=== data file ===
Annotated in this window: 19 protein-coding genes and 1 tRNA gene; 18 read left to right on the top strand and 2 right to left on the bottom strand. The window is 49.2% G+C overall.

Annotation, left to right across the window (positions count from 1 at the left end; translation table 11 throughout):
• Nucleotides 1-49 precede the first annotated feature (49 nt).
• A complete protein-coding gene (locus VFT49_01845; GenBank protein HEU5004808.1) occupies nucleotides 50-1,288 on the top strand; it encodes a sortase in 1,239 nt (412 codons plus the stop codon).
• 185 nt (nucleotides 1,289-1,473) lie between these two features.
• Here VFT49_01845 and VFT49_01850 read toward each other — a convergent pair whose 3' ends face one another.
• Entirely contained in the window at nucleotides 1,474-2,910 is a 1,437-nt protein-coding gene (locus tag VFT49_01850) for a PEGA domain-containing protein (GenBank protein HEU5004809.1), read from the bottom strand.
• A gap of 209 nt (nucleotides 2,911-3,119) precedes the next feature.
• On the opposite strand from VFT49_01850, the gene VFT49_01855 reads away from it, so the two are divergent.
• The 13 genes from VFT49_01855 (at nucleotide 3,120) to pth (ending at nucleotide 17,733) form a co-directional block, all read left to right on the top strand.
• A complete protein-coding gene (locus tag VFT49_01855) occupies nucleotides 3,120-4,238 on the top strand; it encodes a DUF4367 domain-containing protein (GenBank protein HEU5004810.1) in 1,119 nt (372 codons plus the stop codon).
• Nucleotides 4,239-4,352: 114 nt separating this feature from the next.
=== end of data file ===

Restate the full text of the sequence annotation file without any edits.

Annotated in this window: 19 protein-coding genes and 1 tRNA gene; 18 read left to right on the top strand and 2 right to left on the bottom strand. The window is 49.2% G+C overall.

Annotation, left to right across the window (positions count from 1 at the left end; translation table 11 throughout):
• Nucleotides 1-49 precede the first annotated feature (49 nt).
• A complete protein-coding gene (locus VFT49_01845; GenBank protein HEU5004808.1) occupies nucleotides 50-1,288 on the top strand; it encodes a sortase in 1,239 nt (412 codons plus the stop codon).
• 185 nt (nucleotides 1,289-1,473) lie between these two features.
• Here VFT49_01845 and VFT49_01850 read toward each other — a convergent pair whose 3' ends face one another.
• Entirely contained in the window at nucleotides 1,474-2,910 is a 1,437-nt protein-coding gene (locus tag VFT49_01850) for a PEGA domain-containing protein (GenBank protein HEU5004809.1), read from the bottom strand.
• A gap of 209 nt (nucleotides 2,911-3,119) precedes the next feature.
• On the opposite strand from VFT49_01850, the gene VFT49_01855 reads away from it, so the two are divergent.
• The 13 genes from VFT49_01855 (at nucleotide 3,120) to pth (ending at nucleotide 17,733) form a co-directional block, all read left to right on the top strand.
• A complete protein-coding gene (locus tag VFT49_01855) occupies nucleotides 3,120-4,238 on the top strand; it encodes a DUF4367 domain-containing protein (GenBank protein HEU5004810.1) in 1,119 nt (372 codons plus the stop codon).
• Nucleotides 4,239-4,352: 114 nt separating this feature from the next.